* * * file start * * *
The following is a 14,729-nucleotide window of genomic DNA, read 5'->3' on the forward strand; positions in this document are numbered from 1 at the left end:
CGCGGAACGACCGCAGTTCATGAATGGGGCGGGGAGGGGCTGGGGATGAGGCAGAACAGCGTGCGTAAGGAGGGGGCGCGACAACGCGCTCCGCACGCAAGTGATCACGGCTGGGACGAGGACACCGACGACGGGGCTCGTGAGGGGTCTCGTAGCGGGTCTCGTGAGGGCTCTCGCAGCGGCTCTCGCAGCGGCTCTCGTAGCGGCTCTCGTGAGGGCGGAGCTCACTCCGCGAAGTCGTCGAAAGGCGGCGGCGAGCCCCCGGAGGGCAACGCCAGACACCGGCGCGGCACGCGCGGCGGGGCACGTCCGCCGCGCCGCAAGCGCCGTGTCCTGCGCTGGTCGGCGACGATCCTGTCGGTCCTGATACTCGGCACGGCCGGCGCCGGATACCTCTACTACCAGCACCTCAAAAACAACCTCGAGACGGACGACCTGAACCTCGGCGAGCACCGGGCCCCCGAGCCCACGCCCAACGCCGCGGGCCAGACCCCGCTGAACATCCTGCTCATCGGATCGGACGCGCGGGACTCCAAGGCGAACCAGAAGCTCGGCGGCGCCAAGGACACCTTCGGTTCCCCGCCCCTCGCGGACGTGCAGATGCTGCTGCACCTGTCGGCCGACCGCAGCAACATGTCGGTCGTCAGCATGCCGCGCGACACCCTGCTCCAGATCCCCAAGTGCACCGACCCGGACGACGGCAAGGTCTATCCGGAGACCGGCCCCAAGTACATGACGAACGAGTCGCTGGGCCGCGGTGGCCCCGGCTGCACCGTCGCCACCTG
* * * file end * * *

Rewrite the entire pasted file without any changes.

The following is a 14,729-nucleotide window of genomic DNA, read 5'->3' on the forward strand; positions in this document are numbered from 1 at the left end:
CGCGGAACGACCGCAGTTCATGAATGGGGCGGGGAGGGGCTGGGGATGAGGCAGAACAGCGTGCGTAAGGAGGGGGCGCGACAACGCGCTCCGCACGCAAGTGATCACGGCTGGGACGAGGACACCGACGACGGGGCTCGTGAGGGGTCTCGTAGCGGGTCTCGTGAGGGCTCTCGCAGCGGCTCTCGCAGCGGCTCTCGTAGCGGCTCTCGTGAGGGCGGAGCTCACTCCGCGAAGTCGTCGAAAGGCGGCGGCGAGCCCCCGGAGGGCAACGCCAGACACCGGCGCGGCACGCGCGGCGGGGCACGTCCGCCGCGCCGCAAGCGCCGTGTCCTGCGCTGGTCGGCGACGATCCTGTCGGTCCTGATACTCGGCACGGCCGGCGCCGGATACCTCTACTACCAGCACCTCAAAAACAACCTCGAGACGGACGACCTGAACCTCGGCGAGCACCGGGCCCCCGAGCCCACGCCCAACGCCGCGGGCCAGACCCCGCTGAACATCCTGCTCATCGGATCGGACGCGCGGGACTCCAAGGCGAACCAGAAGCTCGGCGGCGCCAAGGACACCTTCGGTTCCCCGCCCCTCGCGGACGTGCAGATGCTGCTGCACCTGTCGGCCGACCGCAGCAACATGTCGGTCGTCAGCATGCCGCGCGACACCCTGCTCCAGATCCCCAAGTGCACCGACCCGGACGACGGCAAGGTCTATCCGGAGACCGGCCCCAAGTACATGACGAACGAGTCGCTGGGCCGCGGTGGCCCCGGCTGCACCGTCGCCACCTG